Anna seems completely natural and relaxed, but Karenin feels like she's closed her soul to him.
She makes fun of his concern over the propriety of her behavior with Vronsky.
Anna thinks to herself that the only reason he cares is because her relationship to Vronsky was noticed in public. In other words, she doesn't think that her husband cares about her feelings and their marriage as much as he cares about what society thinks of them.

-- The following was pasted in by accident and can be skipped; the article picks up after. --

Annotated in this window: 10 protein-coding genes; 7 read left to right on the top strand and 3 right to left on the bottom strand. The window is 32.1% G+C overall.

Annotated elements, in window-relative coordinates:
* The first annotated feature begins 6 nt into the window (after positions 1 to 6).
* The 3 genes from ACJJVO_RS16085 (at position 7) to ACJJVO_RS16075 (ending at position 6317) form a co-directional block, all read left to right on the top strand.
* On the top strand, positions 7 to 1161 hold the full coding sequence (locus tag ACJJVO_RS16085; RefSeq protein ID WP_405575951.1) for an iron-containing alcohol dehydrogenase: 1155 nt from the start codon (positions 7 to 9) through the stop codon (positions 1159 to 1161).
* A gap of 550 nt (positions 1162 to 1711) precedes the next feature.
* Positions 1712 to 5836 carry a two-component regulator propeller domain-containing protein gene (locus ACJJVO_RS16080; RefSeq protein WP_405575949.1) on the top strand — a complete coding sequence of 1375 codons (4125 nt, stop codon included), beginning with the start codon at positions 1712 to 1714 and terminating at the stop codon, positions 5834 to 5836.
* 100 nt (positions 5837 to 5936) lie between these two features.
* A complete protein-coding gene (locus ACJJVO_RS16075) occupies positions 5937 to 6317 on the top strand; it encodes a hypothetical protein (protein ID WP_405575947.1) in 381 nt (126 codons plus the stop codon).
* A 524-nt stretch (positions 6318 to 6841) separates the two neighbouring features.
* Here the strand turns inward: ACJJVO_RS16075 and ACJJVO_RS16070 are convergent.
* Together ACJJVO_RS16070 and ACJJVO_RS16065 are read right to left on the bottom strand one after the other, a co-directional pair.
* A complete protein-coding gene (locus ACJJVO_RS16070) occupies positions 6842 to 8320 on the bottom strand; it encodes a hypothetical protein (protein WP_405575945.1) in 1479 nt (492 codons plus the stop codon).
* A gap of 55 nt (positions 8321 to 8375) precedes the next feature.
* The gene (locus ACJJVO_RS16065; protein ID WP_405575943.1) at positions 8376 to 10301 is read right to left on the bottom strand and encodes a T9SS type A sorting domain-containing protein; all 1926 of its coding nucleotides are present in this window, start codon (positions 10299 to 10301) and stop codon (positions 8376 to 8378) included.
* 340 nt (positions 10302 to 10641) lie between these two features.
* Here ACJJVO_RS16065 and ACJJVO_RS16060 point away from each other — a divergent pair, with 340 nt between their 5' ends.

Karenin continues to lecture her, and Anna complains of being sleepy. All the while she keeps her tone light and sweet.
Karenin tells her that he loves her, brings up their son, and says that to break these bonds would call down serious punishment from God. (This is all different from his prepared speech, by the way.)
Anna thinks to herself that Karenin doesn't know what love is. Karenin pleads that, if there is anything to this whole thing with Vronsky, that she tell him. Anna refuses to confess any feelings towards Vronsky, and they fall silent.
They go to bed.
Karenin falls asleep quickly, but for a long time Anna stays awake thinking of Vronsky: "her heart filled with excitement and criminal joy" (2.9.32).